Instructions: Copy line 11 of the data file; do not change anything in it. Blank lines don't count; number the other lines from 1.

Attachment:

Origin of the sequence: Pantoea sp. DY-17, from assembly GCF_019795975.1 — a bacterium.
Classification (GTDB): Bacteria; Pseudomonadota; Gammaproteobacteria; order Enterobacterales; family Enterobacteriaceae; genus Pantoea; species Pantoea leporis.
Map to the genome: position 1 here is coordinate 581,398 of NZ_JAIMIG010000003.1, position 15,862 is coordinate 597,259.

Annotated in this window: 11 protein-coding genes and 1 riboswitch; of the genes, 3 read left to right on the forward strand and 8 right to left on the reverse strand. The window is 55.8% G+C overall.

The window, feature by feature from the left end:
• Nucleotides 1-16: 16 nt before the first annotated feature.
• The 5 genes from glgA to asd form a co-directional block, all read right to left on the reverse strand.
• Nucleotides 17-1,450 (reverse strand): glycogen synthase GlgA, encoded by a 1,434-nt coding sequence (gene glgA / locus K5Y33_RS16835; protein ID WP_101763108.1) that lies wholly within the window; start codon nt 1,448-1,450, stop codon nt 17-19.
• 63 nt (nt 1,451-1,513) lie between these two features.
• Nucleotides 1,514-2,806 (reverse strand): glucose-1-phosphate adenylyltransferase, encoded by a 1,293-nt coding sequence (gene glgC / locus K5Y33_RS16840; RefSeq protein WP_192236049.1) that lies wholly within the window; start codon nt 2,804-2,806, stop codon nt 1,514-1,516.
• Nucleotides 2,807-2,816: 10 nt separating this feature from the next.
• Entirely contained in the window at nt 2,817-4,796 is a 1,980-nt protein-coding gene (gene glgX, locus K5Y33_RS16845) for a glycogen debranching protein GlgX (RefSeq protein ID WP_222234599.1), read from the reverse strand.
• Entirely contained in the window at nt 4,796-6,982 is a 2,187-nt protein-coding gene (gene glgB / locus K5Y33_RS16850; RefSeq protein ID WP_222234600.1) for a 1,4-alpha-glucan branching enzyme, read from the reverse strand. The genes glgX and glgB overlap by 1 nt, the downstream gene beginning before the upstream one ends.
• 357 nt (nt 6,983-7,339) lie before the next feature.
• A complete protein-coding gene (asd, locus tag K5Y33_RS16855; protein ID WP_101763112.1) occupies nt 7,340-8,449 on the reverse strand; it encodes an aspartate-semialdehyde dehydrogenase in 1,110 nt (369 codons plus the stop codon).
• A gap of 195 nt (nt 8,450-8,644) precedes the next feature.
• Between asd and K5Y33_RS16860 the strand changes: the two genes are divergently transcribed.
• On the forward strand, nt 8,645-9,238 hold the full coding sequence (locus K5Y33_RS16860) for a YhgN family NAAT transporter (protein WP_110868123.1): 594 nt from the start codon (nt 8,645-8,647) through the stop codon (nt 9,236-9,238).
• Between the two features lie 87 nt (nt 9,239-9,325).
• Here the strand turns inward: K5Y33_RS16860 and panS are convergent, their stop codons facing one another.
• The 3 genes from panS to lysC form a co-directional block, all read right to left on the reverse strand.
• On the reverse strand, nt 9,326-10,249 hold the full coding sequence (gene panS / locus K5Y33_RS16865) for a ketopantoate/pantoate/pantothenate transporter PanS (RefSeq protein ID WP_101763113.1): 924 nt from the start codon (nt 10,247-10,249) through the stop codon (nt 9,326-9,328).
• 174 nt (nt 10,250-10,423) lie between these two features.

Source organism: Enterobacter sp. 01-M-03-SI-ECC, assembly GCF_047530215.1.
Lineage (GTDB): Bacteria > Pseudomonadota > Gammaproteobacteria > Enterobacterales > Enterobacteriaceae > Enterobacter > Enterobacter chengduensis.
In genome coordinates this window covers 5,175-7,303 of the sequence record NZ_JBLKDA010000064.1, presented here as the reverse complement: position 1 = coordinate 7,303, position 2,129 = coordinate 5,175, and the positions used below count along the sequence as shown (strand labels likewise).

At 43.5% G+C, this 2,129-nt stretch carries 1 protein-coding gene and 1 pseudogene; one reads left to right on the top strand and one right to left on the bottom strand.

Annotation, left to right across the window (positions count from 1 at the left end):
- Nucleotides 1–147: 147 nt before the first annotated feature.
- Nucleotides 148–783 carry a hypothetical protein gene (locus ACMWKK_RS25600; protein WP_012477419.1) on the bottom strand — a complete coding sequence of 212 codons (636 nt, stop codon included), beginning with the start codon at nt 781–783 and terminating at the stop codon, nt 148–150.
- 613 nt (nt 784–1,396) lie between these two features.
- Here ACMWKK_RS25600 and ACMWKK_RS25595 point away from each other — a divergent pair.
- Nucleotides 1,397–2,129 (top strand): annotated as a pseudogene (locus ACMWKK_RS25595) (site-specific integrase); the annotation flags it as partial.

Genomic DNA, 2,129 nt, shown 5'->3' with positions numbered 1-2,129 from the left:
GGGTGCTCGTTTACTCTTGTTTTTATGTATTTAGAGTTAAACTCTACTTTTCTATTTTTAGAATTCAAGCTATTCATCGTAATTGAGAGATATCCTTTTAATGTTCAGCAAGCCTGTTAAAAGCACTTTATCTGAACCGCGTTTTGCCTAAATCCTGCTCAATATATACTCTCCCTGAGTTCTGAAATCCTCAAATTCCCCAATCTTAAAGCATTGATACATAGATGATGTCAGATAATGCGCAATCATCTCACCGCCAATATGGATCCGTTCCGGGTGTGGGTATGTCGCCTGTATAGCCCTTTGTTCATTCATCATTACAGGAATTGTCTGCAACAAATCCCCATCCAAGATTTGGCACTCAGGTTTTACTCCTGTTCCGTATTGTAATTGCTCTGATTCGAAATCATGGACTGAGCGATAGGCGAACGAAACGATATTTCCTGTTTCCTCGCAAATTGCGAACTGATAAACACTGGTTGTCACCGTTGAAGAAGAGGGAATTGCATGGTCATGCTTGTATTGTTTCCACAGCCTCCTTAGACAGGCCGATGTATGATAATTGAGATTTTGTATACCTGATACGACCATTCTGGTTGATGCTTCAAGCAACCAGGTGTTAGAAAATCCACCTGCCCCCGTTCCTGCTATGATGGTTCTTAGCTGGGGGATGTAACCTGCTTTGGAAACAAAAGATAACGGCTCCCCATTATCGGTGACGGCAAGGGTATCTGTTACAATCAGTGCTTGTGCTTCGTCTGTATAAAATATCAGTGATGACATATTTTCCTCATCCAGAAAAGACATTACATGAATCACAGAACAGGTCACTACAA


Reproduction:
• Nucleotides 2,807-2,816: 10 nt separating this feature from the next.